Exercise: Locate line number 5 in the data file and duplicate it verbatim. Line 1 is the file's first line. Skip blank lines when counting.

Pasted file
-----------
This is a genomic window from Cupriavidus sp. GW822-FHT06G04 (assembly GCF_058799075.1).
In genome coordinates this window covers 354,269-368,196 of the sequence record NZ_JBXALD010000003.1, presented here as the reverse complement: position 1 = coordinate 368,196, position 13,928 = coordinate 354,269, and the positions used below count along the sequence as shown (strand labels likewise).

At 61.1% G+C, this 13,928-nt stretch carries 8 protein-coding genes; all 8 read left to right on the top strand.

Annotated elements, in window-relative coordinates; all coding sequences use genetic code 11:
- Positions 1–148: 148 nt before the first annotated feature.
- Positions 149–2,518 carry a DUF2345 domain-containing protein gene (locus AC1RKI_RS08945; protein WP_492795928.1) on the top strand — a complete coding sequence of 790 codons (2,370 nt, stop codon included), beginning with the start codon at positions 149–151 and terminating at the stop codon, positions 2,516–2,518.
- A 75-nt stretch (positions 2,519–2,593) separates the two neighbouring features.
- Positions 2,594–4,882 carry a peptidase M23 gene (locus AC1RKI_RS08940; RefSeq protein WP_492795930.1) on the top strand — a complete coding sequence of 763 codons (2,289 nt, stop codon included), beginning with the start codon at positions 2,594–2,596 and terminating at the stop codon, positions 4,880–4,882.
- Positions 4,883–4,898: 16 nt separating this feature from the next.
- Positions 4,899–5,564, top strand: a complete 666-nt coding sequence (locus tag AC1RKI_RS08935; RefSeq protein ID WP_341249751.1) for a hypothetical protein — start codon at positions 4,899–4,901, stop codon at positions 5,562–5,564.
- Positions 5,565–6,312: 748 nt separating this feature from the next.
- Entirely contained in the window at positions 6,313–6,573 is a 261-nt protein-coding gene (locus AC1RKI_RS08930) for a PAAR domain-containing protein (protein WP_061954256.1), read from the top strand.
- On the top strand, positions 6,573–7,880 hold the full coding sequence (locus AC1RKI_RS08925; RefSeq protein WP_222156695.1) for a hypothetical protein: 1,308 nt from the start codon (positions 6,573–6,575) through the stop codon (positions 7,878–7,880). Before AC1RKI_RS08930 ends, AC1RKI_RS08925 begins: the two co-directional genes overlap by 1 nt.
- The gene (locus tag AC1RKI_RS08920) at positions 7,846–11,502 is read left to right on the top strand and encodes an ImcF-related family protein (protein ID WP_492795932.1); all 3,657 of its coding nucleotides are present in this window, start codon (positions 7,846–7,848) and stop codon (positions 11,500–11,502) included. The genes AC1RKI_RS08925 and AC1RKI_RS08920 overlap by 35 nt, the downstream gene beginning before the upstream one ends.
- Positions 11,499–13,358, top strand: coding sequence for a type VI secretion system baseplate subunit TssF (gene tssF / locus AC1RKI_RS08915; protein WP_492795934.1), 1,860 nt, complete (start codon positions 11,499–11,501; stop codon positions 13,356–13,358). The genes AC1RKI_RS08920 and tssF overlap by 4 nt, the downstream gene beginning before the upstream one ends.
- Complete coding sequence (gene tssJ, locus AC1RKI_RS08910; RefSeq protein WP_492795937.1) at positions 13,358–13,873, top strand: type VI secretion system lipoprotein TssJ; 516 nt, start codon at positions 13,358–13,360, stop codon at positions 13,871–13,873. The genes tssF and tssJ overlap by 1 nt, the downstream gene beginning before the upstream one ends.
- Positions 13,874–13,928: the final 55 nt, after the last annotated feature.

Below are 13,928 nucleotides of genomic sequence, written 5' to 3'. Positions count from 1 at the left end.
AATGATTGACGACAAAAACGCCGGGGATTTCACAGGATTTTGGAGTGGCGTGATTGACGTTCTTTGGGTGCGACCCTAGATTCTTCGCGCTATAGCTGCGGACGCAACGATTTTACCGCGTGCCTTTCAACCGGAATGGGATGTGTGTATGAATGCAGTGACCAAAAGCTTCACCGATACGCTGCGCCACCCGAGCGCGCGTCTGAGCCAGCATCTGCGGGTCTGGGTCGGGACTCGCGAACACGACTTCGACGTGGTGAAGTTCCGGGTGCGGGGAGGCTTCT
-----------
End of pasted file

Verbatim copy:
- Positions 1–148: 148 nt before the first annotated feature.